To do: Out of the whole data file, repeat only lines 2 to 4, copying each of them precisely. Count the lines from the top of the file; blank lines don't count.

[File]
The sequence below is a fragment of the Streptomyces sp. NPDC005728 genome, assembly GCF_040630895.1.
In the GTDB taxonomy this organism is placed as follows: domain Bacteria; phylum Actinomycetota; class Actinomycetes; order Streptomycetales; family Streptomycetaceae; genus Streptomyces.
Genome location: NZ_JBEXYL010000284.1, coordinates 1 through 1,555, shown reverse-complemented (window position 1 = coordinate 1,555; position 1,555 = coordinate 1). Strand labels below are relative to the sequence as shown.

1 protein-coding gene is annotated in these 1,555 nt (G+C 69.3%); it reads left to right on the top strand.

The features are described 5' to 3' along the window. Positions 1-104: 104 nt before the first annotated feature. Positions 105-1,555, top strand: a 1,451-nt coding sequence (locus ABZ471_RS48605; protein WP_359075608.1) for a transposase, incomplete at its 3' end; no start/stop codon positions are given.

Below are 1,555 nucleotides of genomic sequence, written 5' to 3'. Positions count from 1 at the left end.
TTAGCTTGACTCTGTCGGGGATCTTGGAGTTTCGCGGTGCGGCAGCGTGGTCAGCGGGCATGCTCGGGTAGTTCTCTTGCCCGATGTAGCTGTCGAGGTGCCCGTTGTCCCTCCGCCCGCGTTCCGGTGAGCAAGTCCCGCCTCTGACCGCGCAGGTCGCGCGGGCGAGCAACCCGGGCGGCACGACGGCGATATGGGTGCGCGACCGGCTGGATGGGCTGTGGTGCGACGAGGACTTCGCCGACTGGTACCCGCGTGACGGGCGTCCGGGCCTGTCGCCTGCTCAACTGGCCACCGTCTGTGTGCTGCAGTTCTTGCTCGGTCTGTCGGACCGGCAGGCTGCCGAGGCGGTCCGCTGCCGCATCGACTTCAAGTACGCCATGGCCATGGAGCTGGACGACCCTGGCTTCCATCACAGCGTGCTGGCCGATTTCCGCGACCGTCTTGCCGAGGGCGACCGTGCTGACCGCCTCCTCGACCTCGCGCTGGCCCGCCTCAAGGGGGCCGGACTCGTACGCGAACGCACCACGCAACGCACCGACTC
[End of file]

In the GTDB taxonomy this organism is placed as follows: domain Bacteria; phylum Actinomycetota; class Actinomycetes; order Streptomycetales; family Streptomycetaceae; genus Streptomyces.
Genome location: NZ_JBEXYL010000284.1, coordinates 1 through 1,555, shown reverse-complemented (window position 1 = coordinate 1,555; position 1,555 = coordinate 1). Strand labels below are relative to the sequence as shown.

1 protein-coding gene is annotated in these 1,555 nt (G+C 69.3%); it reads left to right on the top strand.